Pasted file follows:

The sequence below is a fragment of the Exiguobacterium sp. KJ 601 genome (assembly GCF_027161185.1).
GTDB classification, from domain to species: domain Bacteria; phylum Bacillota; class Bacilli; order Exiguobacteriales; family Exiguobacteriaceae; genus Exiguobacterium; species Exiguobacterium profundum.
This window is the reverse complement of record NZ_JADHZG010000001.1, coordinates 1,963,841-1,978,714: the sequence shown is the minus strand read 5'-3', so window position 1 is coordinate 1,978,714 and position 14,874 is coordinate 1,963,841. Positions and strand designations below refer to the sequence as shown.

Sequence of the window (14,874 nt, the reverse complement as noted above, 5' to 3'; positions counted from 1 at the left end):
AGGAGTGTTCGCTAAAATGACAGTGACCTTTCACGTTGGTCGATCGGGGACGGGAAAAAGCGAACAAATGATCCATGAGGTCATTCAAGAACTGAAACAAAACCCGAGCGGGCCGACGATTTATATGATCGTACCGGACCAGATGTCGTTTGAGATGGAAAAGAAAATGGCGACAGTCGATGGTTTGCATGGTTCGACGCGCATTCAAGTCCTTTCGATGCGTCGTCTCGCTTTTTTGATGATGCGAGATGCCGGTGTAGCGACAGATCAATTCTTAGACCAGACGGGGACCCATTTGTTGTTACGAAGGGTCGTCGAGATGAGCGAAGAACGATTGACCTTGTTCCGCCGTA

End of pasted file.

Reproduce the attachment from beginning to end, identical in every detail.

The sequence below is a fragment of the Exiguobacterium sp. KJ 601 genome (assembly GCF_027161185.1).
GTDB classification, from domain to species: domain Bacteria; phylum Bacillota; class Bacilli; order Exiguobacteriales; family Exiguobacteriaceae; genus Exiguobacterium; species Exiguobacterium profundum.
This window is the reverse complement of record NZ_JADHZG010000001.1, coordinates 1,963,841-1,978,714: the sequence shown is the minus strand read 5'-3', so window position 1 is coordinate 1,978,714 and position 14,874 is coordinate 1,963,841. Positions and strand designations below refer to the sequence as shown.

Sequence of the window (14,874 nt, the reverse complement as noted above, 5' to 3'; positions counted from 1 at the left end):
AGGAGTGTTCGCTAAAATGACAGTGACCTTTCACGTTGGTCGATCGGGGACGGGAAAAAGCGAACAAATGATCCATGAGGTCATTCAAGAACTGAAACAAAACCCGAGCGGGCCGACGATTTATATGATCGTACCGGACCAGATGTCGTTTGAGATGGAAAAGAAAATGGCGACAGTCGATGGTTTGCATGGTTCGACGCGCATTCAAGTCCTTTCGATGCGTCGTCTCGCTTTTTTGATGATGCGAGATGCCGGTGTAGCGACAGATCAATTCTTAGACCAGACGGGGACCCATTTGTTGTTACGAAGGGTCGTCGAGATGAGCGAAGAACGATTGACCTTGTTCCGCCGTA